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Ceran v. Sherman

United States District Court, N.D. Iowa, Eastern Division

December 19, 2019



          Mark A. Roberts, United States Magistrate Judge

         This matter is before the Court on Plaintiff's pro se emergency motion for service by the U.S. Marshals. (Doc. 8.)

         On October 22, 2019, the Court entered an order granting Plaintiff in forma pauperis status. (Doc. 4.) Under 28 U.S.C. § 1915(d), when a plaintiff proceeds in forma pauperis, officers of the Court shall issue and prepare the summons and deliver the complaint and summons to the U.S. Marshals Service for service. See Wright v. First Student, Inc., 710 F.3d 782 (8th Cir. 2013), stating, “[t]he officers of the court shall issue and serve all process, and perform all duties in [cases where a plaintiff is proceeding in forma pauperis]”). Fed.R.Civ.P. 4(c)(3) also states that when a plaintiff proceeds in forma pauperis, the Court must order service be made by the U.S. Marshals Service or by a person specially appointed by the Court. In this case, consistent with the Court's standard practice, the Court attempted to send Defendant a waiver of service form prior to ordering service via the U.S. Marshal's Service. See Doc. 4 at 3, stating, “[a]ccordingly, the Clerk's Office is directed to serve, via certified mail, the complaint (Doc. No. 1), a copy of this order, and a waiver of service of summons form on the defendant at the address as listed in the complaint.” Defendant did not respond, and no one accepted the certified package.

         In her motion, Plaintiff states that Defendant is traveling away from the address provided in the complaint, but is currently located at the Brunswick Landing Marina, 1 Torras Landing, Brunswick, GA 31520. Accordingly, Plaintiff's motion (Doc. 8) is granted. The Clerk of Court's Office shall prepare the summons and provide it, along with a copy of the complaint and this order, to the U.S. Marshals Service. The U.S. Marshals Service shall attempt to serve the summons and complaint on Defendant at that address listed above. Service shall be completed by January 7, 2020, and a return of service shall be filed by January 21, 2020.[1] If no answer or other responsive pleading is filed by Defendant within 21 days after being served with the summons and complaint, plaintiff may move for a default judgment, pursuant to Fed.R.Civ.P. 55, or file any other appropriate motion.

         Finally, in her complaint, Plaintiff states that she is concerned that the 90-day window for service under Fed.R.Civ.P. 4 is running out. The Court notes that Plaintiff likely has good cause to extend the 90-days.

See Wright, 710 F.3d at 783-84 (vacating the district court's dismissal of a complaint for untimely service of process where the plaintiff was proceeding in forma pauperis and remanding for a hearing on the reason for the delay in service; stating, “if the delay in service was the result of a delay by court staff or the USMS in fulfilling their obligations, [the plaintiff's] complaint should not have been dismissed under Rule 4(m)”); Heyne v. Mitsubishi Motors N. Am., Inc., No. 8:12-CV-421, 2014 WL 3670953, at *4 (D. Neb. July 23, 2014) (“[S]o long as the plaintiff has provided the necessary information, the Marshals' failure to effect service is automatically good cause within the meaning of Rule 4(m) for failing to serve process.”) (citing Moore v. Jackson, 123 F.3d 1082, 1085-86 (8th Cir. 1997)); Gibbons v. Pilcher, Civ. No. 12-5035-JLV, 2013 WL 4647502, at *13 (D. S.D. Aug. 29, 2013) (noting that “[w]hen the Marshal fails to properly effectuate service of process, the in forma pauperis litigant should not be penalized for that failure”).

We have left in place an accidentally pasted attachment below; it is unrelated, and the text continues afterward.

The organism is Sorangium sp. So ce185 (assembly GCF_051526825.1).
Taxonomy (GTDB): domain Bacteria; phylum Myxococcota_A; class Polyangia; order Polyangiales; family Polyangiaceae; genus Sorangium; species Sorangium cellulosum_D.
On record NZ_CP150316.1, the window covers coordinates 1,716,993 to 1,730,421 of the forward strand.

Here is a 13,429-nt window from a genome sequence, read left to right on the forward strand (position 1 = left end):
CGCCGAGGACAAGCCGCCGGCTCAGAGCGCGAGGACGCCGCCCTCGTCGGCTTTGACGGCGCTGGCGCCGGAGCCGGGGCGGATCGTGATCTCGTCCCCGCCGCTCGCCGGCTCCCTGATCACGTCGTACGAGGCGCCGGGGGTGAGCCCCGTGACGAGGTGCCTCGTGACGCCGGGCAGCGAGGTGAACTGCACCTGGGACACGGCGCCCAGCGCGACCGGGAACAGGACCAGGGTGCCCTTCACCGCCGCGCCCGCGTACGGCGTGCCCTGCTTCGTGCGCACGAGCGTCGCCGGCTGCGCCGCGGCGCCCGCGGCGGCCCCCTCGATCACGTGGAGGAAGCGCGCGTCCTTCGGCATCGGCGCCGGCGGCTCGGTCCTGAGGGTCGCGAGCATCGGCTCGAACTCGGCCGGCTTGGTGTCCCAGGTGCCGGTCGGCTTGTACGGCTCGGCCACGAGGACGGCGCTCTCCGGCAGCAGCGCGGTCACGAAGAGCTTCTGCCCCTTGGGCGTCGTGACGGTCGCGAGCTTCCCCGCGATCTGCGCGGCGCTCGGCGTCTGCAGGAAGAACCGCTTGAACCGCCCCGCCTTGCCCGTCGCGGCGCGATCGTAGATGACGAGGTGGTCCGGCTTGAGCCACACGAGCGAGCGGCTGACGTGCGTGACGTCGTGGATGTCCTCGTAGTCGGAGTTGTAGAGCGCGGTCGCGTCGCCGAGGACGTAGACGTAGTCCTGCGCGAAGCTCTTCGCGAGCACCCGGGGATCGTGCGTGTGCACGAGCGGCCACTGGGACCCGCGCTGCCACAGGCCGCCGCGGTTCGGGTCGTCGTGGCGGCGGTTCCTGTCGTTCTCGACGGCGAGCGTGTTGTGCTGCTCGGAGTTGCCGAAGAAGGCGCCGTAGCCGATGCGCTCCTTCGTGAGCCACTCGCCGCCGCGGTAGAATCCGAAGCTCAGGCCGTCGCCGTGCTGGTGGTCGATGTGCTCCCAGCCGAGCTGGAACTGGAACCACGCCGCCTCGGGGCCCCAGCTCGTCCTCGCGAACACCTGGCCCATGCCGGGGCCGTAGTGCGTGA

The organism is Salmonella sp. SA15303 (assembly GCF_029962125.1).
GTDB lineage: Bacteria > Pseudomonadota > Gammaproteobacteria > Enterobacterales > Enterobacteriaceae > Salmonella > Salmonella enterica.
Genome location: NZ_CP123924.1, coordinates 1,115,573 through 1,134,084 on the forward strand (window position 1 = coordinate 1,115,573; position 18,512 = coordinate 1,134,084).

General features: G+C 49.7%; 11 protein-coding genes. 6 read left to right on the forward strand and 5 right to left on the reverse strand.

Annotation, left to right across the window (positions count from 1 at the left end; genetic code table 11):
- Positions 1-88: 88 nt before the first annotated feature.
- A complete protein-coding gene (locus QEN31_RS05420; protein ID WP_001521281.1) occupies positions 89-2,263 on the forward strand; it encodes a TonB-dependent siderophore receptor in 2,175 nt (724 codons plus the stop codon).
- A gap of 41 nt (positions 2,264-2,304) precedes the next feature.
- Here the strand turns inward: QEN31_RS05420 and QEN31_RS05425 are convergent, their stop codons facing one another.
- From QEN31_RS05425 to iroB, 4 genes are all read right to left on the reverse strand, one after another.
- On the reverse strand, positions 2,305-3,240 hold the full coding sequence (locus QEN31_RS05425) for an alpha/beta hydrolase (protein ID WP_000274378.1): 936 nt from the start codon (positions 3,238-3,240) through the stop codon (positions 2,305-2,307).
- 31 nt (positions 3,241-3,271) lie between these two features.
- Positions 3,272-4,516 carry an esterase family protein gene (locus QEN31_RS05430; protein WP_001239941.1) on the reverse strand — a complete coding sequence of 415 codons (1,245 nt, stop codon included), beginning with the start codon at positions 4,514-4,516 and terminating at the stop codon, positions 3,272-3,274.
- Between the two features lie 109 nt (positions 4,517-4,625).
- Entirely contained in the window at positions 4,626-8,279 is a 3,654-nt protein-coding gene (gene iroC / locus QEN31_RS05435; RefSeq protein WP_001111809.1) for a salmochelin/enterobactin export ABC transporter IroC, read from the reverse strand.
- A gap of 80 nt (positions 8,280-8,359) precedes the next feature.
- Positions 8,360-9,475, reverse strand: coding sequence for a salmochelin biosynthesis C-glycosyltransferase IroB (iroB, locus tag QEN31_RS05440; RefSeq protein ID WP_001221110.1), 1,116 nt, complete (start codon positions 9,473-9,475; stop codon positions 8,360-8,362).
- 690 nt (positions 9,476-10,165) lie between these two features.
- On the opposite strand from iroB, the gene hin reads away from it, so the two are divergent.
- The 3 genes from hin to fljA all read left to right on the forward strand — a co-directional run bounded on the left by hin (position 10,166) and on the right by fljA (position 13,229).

Weakley v. Permalok Corp., 2019 WL 5864227, at *3 (E.D. Mo. 2019).[2]

         IT IS ORDERED.



[1] In the alternative, the U.S. Marshal's Service shall file a notice if it is unable to serve the complaint by that date.

[2] However, Plaintiff's in forma pauperis status does not completely relieve her of any responsibilities under the Federal Rules of Civil Procedure. Heretofore, Plaintiff has provided an address for Defendant, and a timely update when that address allegedly changed. To comply with her obligation under rules, Plaintiff must continue to take reasonable steps to identity the Defendant's location. Lindsey v. U.S. R.R. Ret. Bd.,101 F.3d 444, 446 (5th Cir. 1996); see also Moore v. Jackson,123 F.3d 1082, 1085-86 (8th Cir. 1997) (“so long as the prisoner has furnished the information necessary to identify the ...

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